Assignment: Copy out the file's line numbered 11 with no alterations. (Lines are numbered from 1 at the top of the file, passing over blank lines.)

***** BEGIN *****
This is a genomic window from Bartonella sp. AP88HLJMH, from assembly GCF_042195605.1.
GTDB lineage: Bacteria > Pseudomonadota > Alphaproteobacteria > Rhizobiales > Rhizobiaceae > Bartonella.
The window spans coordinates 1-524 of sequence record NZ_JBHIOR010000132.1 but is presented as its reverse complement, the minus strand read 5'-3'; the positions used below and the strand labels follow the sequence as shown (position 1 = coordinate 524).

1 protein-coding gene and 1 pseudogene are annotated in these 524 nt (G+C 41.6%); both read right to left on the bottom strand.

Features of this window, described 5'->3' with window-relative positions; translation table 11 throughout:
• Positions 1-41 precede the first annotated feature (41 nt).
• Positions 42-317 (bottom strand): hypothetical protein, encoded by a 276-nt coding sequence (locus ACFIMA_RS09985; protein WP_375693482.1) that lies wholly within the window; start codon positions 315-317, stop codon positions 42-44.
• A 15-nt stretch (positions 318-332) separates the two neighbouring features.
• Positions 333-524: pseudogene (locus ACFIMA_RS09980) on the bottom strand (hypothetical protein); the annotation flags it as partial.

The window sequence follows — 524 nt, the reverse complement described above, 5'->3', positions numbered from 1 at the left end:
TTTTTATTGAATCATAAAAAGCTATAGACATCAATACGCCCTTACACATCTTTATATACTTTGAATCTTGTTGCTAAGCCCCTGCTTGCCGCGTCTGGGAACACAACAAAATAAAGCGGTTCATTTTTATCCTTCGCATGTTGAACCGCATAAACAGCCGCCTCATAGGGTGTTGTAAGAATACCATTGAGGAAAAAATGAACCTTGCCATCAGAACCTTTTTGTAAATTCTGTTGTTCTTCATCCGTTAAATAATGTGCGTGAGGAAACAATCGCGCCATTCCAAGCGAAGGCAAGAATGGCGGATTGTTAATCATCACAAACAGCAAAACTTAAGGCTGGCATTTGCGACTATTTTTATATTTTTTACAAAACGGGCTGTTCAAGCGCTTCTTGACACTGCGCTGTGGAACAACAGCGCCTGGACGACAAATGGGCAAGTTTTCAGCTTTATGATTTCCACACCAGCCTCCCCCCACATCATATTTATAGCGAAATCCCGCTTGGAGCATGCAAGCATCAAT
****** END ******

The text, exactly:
TTTTTATTGAATCATAAAAAGCTATAGACATCAATACGCCCTTACACATCTTTATATACTTTGAATCTTGTTGCTAAGCCCCTGCTTGCCGCGTCTGGGAACACAACAAAATAAAGCGGTTCATTTTTATCCTTCGCATGTTGAACCGCATAAACAGCCGCCTCATAGGGTGTTGTAAGAATACCATTGAGGAAAAAATGAACCTTGCCATCAGAACCTTTTTGTAAATTCTGTTGTTCTTCATCCGTTAAATAATGTGCGTGAGGAAACAATCGCGCCATTCCAAGCGAAGGCAAGAATGGCGGATTGTTAATCATCACAAACAGCAAAACTTAAGGCTGGCATTTGCGACTATTTTTATATTTTTTACAAAACGGGCTGTTCAAGCGCTTCTTGACACTGCGCTGTGGAACAACAGCGCCTGGACGACAAATGGGCAAGTTTTCAGCTTTATGATTTCCACACCAGCCTCCCCCCACATCATATTTATAGCGAAATCCCGCTTGGAGCATGCAAGCATCAAT